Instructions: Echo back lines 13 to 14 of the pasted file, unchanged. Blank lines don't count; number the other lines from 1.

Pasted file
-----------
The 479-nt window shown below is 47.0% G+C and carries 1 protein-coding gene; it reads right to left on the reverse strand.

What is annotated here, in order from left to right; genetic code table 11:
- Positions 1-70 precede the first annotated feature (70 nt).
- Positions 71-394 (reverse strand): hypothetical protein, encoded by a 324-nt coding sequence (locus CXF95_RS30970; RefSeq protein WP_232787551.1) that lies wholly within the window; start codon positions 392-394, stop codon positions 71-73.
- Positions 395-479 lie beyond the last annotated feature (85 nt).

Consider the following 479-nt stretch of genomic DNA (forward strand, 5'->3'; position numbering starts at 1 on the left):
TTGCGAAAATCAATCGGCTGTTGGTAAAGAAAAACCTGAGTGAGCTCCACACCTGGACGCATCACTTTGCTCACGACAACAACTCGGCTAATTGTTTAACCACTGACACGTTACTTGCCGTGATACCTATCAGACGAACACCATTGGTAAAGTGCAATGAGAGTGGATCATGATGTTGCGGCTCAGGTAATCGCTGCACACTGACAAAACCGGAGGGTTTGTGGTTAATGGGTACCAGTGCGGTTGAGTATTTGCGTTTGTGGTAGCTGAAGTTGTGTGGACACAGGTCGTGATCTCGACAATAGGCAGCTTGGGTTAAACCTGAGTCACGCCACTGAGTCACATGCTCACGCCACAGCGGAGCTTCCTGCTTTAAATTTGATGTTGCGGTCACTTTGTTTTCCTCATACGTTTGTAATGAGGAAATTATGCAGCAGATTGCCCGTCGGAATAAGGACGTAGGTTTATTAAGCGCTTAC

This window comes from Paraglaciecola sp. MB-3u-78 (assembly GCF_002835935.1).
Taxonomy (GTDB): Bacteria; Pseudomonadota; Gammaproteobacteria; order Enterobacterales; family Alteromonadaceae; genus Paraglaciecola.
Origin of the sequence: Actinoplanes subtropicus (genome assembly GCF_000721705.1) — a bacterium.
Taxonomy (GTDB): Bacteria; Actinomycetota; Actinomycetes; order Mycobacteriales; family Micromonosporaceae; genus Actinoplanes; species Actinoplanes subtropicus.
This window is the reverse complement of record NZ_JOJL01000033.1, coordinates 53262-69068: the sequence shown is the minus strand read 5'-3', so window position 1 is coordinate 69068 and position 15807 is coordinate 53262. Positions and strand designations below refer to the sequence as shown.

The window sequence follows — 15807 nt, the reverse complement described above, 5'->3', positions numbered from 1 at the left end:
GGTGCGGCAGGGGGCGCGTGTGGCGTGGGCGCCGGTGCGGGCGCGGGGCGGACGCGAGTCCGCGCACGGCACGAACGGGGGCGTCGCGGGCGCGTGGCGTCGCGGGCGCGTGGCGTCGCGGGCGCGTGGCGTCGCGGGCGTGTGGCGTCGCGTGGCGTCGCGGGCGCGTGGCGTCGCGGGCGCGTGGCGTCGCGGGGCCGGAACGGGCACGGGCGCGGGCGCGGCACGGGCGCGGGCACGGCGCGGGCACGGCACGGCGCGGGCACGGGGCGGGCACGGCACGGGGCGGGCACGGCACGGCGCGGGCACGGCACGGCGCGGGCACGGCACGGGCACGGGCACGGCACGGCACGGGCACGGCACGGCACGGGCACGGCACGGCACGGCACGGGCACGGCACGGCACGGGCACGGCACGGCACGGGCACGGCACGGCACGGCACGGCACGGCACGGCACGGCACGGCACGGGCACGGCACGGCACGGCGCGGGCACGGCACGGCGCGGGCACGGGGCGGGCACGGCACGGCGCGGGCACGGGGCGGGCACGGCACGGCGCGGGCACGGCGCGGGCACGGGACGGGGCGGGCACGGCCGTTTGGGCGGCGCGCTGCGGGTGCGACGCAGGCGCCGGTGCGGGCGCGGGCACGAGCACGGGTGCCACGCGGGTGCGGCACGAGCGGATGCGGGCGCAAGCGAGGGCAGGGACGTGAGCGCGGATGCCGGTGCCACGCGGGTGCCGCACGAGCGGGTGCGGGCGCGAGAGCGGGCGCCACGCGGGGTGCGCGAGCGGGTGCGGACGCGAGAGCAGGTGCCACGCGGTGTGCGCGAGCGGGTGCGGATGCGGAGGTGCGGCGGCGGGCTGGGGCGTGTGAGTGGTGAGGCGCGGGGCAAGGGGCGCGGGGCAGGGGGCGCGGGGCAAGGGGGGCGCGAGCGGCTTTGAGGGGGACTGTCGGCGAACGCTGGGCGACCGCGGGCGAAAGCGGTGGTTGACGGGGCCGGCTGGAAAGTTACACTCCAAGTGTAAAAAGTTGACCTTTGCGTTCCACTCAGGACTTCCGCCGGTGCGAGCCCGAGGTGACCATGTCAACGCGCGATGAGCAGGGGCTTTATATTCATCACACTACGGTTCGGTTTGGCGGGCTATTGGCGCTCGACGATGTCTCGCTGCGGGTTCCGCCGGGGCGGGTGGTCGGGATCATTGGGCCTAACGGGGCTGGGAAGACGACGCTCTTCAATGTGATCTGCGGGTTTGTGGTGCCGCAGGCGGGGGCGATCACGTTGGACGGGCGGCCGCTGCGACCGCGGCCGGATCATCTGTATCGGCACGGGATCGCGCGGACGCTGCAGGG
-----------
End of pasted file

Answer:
The window sequence follows — 15807 nt, the reverse complement described above, 5'->3', positions numbered from 1 at the left end:
GGTGCGGCAGGGGGCGCGTGTGGCGTGGGCGCCGGTGCGGGCGCGGGGCGGACGCGAGTCCGCGCACGGCACGAACGGGGGCGTCGCGGGCGCGTGGCGTCGCGGGCGCGTGGCGTCGCGGGCGCGTGGCGTCGCGGGCGTGTGGCGTCGCGTGGCGTCGCGGGCGCGTGGCGTCGCGGGCGCGTGGCGTCGCGGGGCCGGAACGGGCACGGGCGCGGGCGCGGCACGGGCGCGGGCACGGCGCGGGCACGGCACGGCGCGGGCACGGGGCGGGCACGGCACGGGGCGGGCACGGCACGGCGCGGGCACGGCACGGCGCGGGCACGGCACGGGCACGGGCACGGCACGGCACGGGCACGGCACGGCACGGGCACGGCACGGCACGGCACGGGCACGGCACGGCACGGGCACGGCACGGCACGGGCACGGCACGGCACGGCACGGCACGGCACGGCACGGCACGGCACGGGCACGGCACGGCACGGCGCGGGCACGGCACGGCGCGGGCACGGGGCGGGCACGGCACGGCGCGGGCACGGGGCGGGCACGGCACGGCGCGGGCACGGCGCGGGCACGGGACGGGGCGGGCACGGCCGTTTGGGCGGCGCGCTGCGGGTGCGACGCAGGCGCCGGTGCGGGCGCGGGCACGAGCACGGGTGCCACGCGGGTGCGGCACGAGCGGATGCGGGCGCAAGCGAGGGCAGGGACGTGAGCGCGGATGCCGGTGCCACGCGGGTGCCGCACGAGCGGGTGCGGGCGCGAGAGCGGGCGCCACGCGGGGTGCGCGAGCGGGTGCGGACGCGAGAGCAGGTGCCACGCGGTGTGCGCGAGCGGGTGCGGATGCGGAGGTGCGGCGGCGGGCTGGGGCGTGTGAGTGGTGAGGCGCGGGGCAAGGGGCGCGGGGCAGGGGGCGCGGGGCAAGGGGGGCGCGAGCGGCTTTGAGGGGGACTGTCGGCGAACGCTGGGCGACCGCGGGCGAAAGCGGTGGTTGACGGGGCCGGCTGGAAAGTTACACTCCAAGTGTAAAAAGTTGACCTTTGCGTTCCACTCAGGACTTCCGCCGGTGCGAGCCCGAGGTGACCATGTCAACGCGCGATGAGCAGGGGCTTTATATTCATCACACTACGGTTCGGTTTGGCGGGCTATTGGCGCTCGACGATGTCTCGCTGCGGGTTCCGCCGGGGCGGGTGGTCGGGATCATTGGGCCTAACGGGGCTGGGAAGACGACGCTCTTCAATGTGATCTGCGGGTTTGTGGTGCCGCAGGCGGGGGCGATCACGTTGGACGGGCGGCCGCTGCGACCGCGGCCGGATCATCTGTATCGGCACGGGATCGCGCGGACGCTGCAGGG